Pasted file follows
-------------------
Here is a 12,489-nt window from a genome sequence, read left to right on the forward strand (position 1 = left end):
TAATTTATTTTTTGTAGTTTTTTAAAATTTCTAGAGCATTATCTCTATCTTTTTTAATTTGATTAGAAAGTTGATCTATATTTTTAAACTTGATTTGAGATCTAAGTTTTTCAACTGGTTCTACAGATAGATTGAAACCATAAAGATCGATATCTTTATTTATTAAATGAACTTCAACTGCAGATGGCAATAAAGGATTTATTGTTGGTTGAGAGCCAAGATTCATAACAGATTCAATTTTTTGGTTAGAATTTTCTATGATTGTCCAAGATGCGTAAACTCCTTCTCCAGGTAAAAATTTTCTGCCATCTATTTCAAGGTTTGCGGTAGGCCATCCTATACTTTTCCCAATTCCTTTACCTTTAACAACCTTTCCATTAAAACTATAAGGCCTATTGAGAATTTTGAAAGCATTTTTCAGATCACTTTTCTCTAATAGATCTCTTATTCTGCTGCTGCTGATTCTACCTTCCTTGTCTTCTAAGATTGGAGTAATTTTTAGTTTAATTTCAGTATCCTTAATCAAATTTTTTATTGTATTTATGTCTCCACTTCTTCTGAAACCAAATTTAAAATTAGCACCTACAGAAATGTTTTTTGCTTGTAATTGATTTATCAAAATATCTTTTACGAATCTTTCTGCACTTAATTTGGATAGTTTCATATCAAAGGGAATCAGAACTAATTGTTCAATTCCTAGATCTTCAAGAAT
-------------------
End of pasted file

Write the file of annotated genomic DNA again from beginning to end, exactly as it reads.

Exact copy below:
Here is a 12,489-nt window from a genome sequence, read left to right on the forward strand (position 1 = left end):
TAATTTATTTTTTGTAGTTTTTTAAAATTTCTAGAGCATTATCTCTATCTTTTTTAATTTGATTAGAAAGTTGATCTATATTTTTAAACTTGATTTGAGATCTAAGTTTTTCAACTGGTTCTACAGATAGATTGAAACCATAAAGATCGATATCTTTATTTATTAAATGAACTTCAACTGCAGATGGCAATAAAGGATTTATTGTTGGTTGAGAGCCAAGATTCATAACAGATTCAATTTTTTGGTTAGAATTTTCTATGATTGTCCAAGATGCGTAAACTCCTTCTCCAGGTAAAAATTTTCTGCCATCTATTTCAAGGTTTGCGGTAGGCCATCCTATACTTTTCCCAATTCCTTTACCTTTAACAACCTTTCCATTAAAACTATAAGGCCTATTGAGAATTTTGAAAGCATTTTTCAGATCACTTTTCTCTAATAGATCTCTTATTCTGCTGCTGCTGATTCTACCTTCCTTGTCTTCTAAGATTGGAGTAATTTTTAGTTTAATTTCAGTATCCTTAATCAAATTTTTTATTGTATTTATGTCTCCACTTCTTCTGAAACCAAATTTAAAATTAGCACCTACAGAAATGTTTTTTGCTTGTAATTGATTTATCAAAATATCTTTTACGAATCTTTCTGCACTTAATTTGGATAGTTTCATATCAAAGGGAATCAGAACTAATTGTTCAATTCCTAGATCTTCAAGAAT